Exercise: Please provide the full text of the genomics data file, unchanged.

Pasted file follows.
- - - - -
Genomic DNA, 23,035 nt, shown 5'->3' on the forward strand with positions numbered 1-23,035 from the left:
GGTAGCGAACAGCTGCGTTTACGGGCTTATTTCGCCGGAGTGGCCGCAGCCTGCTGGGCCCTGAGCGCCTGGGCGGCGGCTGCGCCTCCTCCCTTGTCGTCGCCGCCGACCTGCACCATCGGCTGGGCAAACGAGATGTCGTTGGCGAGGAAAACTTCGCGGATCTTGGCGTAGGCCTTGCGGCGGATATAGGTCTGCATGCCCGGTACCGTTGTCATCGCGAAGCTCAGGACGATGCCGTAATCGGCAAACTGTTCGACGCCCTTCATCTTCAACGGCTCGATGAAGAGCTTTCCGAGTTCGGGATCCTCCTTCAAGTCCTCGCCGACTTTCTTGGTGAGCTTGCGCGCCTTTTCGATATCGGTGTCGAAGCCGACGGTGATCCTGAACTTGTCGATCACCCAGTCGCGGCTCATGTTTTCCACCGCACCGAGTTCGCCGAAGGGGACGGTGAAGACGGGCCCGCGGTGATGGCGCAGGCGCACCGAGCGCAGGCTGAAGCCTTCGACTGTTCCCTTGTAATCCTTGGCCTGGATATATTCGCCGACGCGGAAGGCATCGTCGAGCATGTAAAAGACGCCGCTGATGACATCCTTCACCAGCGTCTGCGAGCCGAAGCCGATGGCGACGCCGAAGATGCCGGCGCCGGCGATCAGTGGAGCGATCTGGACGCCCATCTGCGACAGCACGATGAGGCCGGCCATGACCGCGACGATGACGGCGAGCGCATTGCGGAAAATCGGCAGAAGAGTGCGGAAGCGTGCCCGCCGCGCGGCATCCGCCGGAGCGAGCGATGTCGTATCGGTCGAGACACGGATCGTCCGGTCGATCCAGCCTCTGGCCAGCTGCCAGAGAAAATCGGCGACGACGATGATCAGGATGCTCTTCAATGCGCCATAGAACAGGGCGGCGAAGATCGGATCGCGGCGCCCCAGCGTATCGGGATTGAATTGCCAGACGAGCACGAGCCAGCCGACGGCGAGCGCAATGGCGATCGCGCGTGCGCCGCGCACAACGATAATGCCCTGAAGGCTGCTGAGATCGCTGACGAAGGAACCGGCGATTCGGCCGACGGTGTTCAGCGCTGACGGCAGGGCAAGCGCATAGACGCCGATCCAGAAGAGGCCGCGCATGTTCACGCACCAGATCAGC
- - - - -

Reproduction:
Genomic DNA, 23,035 nt, shown 5'->3' on the forward strand with positions numbered 1-23,035 from the left:
GGTAGCGAACAGCTGCGTTTACGGGCTTATTTCGCCGGAGTGGCCGCAGCCTGCTGGGCCCTGAGCGCCTGGGCGGCGGCTGCGCCTCCTCCCTTGTCGTCGCCGCCGACCTGCACCATCGGCTGGGCAAACGAGATGTCGTTGGCGAGGAAAACTTCGCGGATCTTGGCGTAGGCCTTGCGGCGGATATAGGTCTGCATGCCCGGTACCGTTGTCATCGCGAAGCTCAGGACGATGCCGTAATCGGCAAACTGTTCGACGCCCTTCATCTTCAACGGCTCGATGAAGAGCTTTCCGAGTTCGGGATCCTCCTTCAAGTCCTCGCCGACTTTCTTGGTGAGCTTGCGCGCCTTTTCGATATCGGTGTCGAAGCCGACGGTGATCCTGAACTTGTCGATCACCCAGTCGCGGCTCATGTTTTCCACCGCACCGAGTTCGCCGAAGGGGACGGTGAAGACGGGCCCGCGGTGATGGCGCAGGCGCACCGAGCGCAGGCTGAAGCCTTCGACTGTTCCCTTGTAATCCTTGGCCTGGATATATTCGCCGACGCGGAAGGCATCGTCGAGCATGTAAAAGACGCCGCTGATGACATCCTTCACCAGCGTCTGCGAGCCGAAGCCGATGGCGACGCCGAAGATGCCGGCGCCGGCGATCAGTGGAGCGATCTGGACGCCCATCTGCGACAGCACGATGAGGCCGGCCATGACCGCGACGATGACGGCGAGCGCATTGCGGAAAATCGGCAGAAGAGTGCGGAAGCGTGCCCGCCGCGCGGCATCCGCCGGAGCGAGCGATGTCGTATCGGTCGAGACACGGATCGTCCGGTCGATCCAGCCTCTGGCCAGCTGCCAGAGAAAATCGGCGACGACGATGATCAGGATGCTCTTCAATGCGCCATAGAACAGGGCGGCGAAGATCGGATCGCGGCGCCCCAGCGTATCGGGATTGAATTGCCAGACGAGCACGAGCCAGCCGACGGCGAGCGCAATGGCGATCGCGCGTGCGCCGCGCACAACGATAATGCCCTGAAGGCTGCTGAGATCGCTGACGAAGGAACCGGCGATTCGGCCGACGGTGTTCAGCGCTGACGGCAGGGCAAGCGCATAGACGCCGATCCAGAAGAGGCCGCGCATGTTCACGCACCAGATCAGC